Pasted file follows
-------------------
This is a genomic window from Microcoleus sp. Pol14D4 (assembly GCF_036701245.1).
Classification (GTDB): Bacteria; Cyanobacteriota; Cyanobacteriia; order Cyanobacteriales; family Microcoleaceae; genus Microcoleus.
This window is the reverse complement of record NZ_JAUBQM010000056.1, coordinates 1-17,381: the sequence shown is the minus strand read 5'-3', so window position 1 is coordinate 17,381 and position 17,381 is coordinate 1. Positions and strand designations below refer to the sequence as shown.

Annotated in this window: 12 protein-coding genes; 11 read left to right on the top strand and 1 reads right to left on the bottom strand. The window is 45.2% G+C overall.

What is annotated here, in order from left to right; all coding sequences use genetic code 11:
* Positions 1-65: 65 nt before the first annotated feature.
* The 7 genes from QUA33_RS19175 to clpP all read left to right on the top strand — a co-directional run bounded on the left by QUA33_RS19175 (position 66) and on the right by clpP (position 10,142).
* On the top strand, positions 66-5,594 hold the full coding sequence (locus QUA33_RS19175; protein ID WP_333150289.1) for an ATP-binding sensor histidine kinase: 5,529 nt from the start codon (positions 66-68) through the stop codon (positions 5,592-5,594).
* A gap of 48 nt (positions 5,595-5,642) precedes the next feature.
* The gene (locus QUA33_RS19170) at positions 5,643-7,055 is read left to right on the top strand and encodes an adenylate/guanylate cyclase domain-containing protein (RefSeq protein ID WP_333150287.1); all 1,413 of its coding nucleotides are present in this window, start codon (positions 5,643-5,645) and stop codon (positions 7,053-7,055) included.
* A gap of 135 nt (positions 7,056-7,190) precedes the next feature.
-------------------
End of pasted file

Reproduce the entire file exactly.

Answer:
This is a genomic window from Microcoleus sp. Pol14D4 (assembly GCF_036701245.1).
Classification (GTDB): Bacteria; Cyanobacteriota; Cyanobacteriia; order Cyanobacteriales; family Microcoleaceae; genus Microcoleus.
This window is the reverse complement of record NZ_JAUBQM010000056.1, coordinates 1-17,381: the sequence shown is the minus strand read 5'-3', so window position 1 is coordinate 17,381 and position 17,381 is coordinate 1. Positions and strand designations below refer to the sequence as shown.

Annotated in this window: 12 protein-coding genes; 11 read left to right on the top strand and 1 reads right to left on the bottom strand. The window is 45.2% G+C overall.

What is annotated here, in order from left to right; all coding sequences use genetic code 11:
* Positions 1-65: 65 nt before the first annotated feature.
* The 7 genes from QUA33_RS19175 to clpP all read left to right on the top strand — a co-directional run bounded on the left by QUA33_RS19175 (position 66) and on the right by clpP (position 10,142).
* On the top strand, positions 66-5,594 hold the full coding sequence (locus QUA33_RS19175; protein ID WP_333150289.1) for an ATP-binding sensor histidine kinase: 5,529 nt from the start codon (positions 66-68) through the stop codon (positions 5,592-5,594).
* A gap of 48 nt (positions 5,595-5,642) precedes the next feature.
* The gene (locus QUA33_RS19170) at positions 5,643-7,055 is read left to right on the top strand and encodes an adenylate/guanylate cyclase domain-containing protein (RefSeq protein ID WP_333150287.1); all 1,413 of its coding nucleotides are present in this window, start codon (positions 5,643-5,645) and stop codon (positions 7,053-7,055) included.
* A gap of 135 nt (positions 7,056-7,190) precedes the next feature.